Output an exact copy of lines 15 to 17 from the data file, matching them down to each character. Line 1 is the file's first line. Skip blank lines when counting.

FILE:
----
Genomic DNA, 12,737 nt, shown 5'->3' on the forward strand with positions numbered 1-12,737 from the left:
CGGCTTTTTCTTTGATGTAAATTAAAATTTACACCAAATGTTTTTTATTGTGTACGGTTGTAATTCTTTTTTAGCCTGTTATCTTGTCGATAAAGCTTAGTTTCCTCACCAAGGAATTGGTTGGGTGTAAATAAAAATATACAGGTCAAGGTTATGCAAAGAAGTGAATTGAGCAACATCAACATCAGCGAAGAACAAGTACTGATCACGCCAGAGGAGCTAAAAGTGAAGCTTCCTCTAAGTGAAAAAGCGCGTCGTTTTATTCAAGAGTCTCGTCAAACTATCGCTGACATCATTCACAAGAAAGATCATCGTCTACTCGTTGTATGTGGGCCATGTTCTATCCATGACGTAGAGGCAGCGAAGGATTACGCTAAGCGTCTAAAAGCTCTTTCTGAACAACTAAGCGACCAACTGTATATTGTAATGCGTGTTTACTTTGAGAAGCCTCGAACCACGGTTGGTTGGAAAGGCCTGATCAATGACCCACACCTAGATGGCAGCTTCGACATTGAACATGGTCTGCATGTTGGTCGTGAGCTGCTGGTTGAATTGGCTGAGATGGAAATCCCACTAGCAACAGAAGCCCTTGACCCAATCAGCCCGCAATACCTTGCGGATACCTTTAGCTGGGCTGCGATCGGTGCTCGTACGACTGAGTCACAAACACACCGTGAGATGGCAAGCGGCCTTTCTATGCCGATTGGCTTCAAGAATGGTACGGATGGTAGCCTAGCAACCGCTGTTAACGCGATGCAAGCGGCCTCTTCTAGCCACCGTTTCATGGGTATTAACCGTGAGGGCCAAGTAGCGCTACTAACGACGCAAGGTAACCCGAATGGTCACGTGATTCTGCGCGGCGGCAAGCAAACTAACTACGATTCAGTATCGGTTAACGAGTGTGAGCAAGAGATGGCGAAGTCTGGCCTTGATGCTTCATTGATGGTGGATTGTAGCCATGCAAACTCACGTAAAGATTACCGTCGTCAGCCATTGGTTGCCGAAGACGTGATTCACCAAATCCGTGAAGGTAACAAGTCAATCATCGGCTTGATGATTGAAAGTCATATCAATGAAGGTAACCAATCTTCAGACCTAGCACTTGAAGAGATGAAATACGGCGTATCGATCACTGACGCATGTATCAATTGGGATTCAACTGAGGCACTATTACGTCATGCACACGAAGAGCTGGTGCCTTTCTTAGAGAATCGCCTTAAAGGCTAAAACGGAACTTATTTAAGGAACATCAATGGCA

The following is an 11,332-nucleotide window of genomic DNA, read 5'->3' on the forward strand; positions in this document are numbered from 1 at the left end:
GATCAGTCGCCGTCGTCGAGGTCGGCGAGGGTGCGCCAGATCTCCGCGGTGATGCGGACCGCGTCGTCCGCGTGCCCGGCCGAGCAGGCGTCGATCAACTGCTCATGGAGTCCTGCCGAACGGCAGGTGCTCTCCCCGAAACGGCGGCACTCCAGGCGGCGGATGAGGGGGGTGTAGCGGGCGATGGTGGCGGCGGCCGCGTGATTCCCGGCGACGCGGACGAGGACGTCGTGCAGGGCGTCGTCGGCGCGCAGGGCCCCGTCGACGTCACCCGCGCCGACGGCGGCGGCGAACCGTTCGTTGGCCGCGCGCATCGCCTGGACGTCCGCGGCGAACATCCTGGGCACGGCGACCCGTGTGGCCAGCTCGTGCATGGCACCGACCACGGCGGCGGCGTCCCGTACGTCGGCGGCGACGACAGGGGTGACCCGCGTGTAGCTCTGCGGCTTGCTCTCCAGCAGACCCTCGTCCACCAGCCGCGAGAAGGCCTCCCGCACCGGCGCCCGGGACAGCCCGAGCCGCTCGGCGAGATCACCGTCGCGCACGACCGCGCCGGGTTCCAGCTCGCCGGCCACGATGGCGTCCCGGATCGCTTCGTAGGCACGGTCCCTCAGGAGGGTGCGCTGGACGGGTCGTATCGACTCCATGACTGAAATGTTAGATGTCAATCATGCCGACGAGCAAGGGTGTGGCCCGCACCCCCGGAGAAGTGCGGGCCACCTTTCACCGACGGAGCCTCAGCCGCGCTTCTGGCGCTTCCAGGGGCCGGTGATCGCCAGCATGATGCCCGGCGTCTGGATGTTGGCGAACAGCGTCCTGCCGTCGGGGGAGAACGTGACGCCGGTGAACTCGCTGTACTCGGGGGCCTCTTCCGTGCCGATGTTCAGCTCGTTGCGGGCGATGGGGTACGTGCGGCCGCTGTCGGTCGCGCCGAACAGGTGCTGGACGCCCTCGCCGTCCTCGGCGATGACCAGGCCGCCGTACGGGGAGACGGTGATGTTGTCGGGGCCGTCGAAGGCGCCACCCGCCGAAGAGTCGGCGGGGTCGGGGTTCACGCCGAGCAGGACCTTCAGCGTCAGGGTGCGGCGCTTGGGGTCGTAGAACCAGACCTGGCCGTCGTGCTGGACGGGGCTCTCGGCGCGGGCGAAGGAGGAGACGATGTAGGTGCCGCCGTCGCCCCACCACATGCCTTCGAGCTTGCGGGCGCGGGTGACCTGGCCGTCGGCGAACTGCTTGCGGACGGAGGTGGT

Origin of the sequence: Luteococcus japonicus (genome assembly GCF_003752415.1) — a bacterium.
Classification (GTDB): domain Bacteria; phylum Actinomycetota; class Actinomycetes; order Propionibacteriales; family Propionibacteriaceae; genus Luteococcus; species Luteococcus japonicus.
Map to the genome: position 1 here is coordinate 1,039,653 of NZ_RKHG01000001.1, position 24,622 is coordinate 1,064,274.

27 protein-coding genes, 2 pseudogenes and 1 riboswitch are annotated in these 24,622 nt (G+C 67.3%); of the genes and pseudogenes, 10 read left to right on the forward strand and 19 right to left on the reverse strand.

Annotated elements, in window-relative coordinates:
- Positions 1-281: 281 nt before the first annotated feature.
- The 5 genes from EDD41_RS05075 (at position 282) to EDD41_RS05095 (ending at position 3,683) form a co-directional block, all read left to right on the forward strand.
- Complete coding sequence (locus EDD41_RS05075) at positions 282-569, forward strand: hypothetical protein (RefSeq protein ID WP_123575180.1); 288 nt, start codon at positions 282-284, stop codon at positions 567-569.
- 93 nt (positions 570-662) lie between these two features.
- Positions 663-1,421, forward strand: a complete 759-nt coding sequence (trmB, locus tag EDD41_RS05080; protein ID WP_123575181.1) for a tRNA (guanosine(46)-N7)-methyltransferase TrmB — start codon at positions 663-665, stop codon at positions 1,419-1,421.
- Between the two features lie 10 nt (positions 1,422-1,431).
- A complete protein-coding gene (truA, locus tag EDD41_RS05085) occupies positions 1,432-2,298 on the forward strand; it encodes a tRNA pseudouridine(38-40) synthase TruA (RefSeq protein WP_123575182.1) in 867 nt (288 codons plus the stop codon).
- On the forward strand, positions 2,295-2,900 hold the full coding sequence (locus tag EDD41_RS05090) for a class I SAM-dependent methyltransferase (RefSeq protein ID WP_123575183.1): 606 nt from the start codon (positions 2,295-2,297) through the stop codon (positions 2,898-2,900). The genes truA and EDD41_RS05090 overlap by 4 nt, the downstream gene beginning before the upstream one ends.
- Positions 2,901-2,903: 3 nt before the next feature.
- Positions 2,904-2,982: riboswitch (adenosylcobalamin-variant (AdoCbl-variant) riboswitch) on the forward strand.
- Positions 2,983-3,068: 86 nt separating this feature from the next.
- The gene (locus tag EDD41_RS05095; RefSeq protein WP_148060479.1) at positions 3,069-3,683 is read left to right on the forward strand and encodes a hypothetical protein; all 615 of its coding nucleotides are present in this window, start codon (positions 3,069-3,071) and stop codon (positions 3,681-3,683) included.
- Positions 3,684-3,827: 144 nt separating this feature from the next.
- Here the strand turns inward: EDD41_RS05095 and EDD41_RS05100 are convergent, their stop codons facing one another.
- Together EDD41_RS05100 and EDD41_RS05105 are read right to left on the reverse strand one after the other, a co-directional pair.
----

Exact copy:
- Between the two features lie 10 nt (positions 1,422-1,431).
- A complete protein-coding gene (truA, locus tag EDD41_RS05085) occupies positions 1,432-2,298 on the forward strand; it encodes a tRNA pseudouridine(38-40) synthase TruA (RefSeq protein WP_123575182.1) in 867 nt (288 codons plus the stop codon).
- On the forward strand, positions 2,295-2,900 hold the full coding sequence (locus tag EDD41_RS05090) for a class I SAM-dependent methyltransferase (RefSeq protein ID WP_123575183.1): 606 nt from the start codon (positions 2,295-2,297) through the stop codon (positions 2,898-2,900). The genes truA and EDD41_RS05090 overlap by 4 nt, the downstream gene beginning before the upstream one ends.